When David Adelman was 11 years old, he used to play basketball with Alan Horowitz, a family friend and founder of student housing provider Campus Apartments.
One day, Adelman told Horowitz, “I bet I could beat you.” Horowitz responded, “I’m going to teach you about betting.”
While the younger Adelman’s reckless wager cost him his basketball that day, he soon became president and chief executive officer of Campus Apartments under Horowitz’s guidance.
Campus Apartments currently owns a portfolio of nearly $200 million of real estate comprising 145 properties across the country. It manages 67 properties in University City and West Philadelphia on behalf of Penn.
While it currently has a sustained collaboration both with Penn and West Philadelphia, some are asking — what’s next?
Campus looks west
Founded in 1958, the company started with humble beginnings.
Adelman explained that Horowitz had recognized a lucrative opportunity in student housing, and at age 17, had asked his mother to sign the deed to buy his first investment property.
When the company was founded, Adelman said, the University’s western boundary was drawn at 34th Street, so Horowitz started buying properties near 40th and 41st streets, where prices were cheaper and where mostly graduate and dental students lived.
In the early 1960s, however, Penn collaborated with the city to employ the idea of eminent domain — the power of a public entity to acquire private property for public use — in order to expand its campus further west.
As a result, Horowitz made a profit selling his West Philadelphia properties to the city, but more importantly, Adelman said, “the school converged to where he had his business.”
Over the next few decades, Campus Apartments developed housing “where parents would feel good about leaving their kids.”
It currently owns the bulk of its properties between Pine and Sansom streets from 40th to 45th streets.
Guy Laren, a local developer who has worked with Campus Apartments in the past, said the company found ways to innovate in the “sleepy business of student housing” by changing with the times.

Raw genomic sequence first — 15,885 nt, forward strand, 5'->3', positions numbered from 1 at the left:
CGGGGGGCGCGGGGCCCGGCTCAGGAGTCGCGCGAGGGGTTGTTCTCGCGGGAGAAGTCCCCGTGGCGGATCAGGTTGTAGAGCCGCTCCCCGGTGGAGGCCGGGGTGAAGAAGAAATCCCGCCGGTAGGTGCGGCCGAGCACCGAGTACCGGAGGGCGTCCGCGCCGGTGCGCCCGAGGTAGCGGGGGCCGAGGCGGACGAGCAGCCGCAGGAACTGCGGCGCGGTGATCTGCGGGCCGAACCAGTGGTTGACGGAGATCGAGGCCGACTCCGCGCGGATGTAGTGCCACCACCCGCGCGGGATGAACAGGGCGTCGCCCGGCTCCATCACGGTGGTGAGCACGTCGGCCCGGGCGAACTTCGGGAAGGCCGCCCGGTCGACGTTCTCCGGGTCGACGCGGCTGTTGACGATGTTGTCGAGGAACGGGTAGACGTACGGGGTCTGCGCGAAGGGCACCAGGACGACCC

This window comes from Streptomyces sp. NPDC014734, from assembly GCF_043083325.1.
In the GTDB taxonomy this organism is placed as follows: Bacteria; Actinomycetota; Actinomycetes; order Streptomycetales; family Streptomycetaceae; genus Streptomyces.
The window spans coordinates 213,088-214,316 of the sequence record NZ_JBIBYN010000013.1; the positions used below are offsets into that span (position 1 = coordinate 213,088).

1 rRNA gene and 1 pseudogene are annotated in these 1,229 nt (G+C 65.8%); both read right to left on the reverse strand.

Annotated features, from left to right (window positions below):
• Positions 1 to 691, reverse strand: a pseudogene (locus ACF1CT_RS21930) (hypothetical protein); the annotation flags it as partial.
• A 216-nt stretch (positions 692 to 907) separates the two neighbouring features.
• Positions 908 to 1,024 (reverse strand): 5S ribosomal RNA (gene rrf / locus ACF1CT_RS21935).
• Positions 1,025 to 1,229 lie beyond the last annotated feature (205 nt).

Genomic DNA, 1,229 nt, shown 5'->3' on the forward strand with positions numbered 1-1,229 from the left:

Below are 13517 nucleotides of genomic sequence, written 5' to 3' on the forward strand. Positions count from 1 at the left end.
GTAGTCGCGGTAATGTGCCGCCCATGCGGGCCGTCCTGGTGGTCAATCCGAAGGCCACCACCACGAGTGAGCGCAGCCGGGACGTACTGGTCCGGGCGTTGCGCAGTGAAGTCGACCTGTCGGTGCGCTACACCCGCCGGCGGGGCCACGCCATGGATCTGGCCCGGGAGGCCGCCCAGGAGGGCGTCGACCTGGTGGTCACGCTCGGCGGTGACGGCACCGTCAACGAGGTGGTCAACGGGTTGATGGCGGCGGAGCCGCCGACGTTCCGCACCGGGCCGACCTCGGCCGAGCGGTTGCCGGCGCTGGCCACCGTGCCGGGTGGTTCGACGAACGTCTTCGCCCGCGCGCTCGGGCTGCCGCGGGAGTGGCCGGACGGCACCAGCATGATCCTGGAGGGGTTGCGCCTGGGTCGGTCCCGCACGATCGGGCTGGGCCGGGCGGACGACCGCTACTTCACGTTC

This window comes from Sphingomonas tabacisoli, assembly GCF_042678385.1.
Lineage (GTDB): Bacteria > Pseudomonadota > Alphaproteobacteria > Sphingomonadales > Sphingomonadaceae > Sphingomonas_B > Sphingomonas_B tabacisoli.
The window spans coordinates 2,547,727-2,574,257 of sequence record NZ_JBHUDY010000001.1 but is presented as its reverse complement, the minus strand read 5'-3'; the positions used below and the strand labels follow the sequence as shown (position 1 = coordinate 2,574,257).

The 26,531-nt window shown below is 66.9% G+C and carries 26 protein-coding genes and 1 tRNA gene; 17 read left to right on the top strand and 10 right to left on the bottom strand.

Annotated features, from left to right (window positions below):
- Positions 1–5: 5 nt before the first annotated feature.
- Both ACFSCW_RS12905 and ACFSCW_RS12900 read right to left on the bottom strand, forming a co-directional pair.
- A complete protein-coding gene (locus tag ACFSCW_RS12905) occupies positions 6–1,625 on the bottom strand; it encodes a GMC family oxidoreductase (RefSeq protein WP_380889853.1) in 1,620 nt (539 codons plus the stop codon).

He explained that, in the 1970s and ’80s , when student housing was “disfavored” in the world of real estate, Campus Apartments borrowed modern marketing techniques — branding a distinctive look for home exteriors and coining names for groups of properties such as “Beige Block” — to attract more business.
Dan DeRitis, who served as the company’s general manager from 1976 to 1997, recalls that unlike other student housing providers in the 1980s, Campus Apartments invested in more “student-comfort” features on and around its properties, including outdoor porches and a shuttle bus system.
The developer next door
The company has spent thousands of dollars repairing sidewalks, renovating old retaining walls to prevent erosion, painting houses and cleaning rooms in an effort to spruce up the neighborhood.
In addition, many of the homes that line the 4000 block of Sansom Street — most of which the company owns — had been “dilapidated” when Adelman purchased them.
Adelman believes that, by his company’s example, neighboring landlords are also renovating their properties.
“I would love to see the tide rise among some of the other landlords,” he said. “I’m not worried about competition, I’m not worried about leasing up — I’m worried about maintaining value and doing the right thing.”
Residents of Spruce Hill — a neighborhood enclosed by Woodland Avenue and 40th, 46th and Market streets — have maintained a relatively productive relationship with Campus Apartments.
Barry Grossbach, the Spruce Hill Community Association’s zoning committee chair, believes whenever a single developer owns so much property in a neighborhood, residents worry what will happen when those properties “change hands.”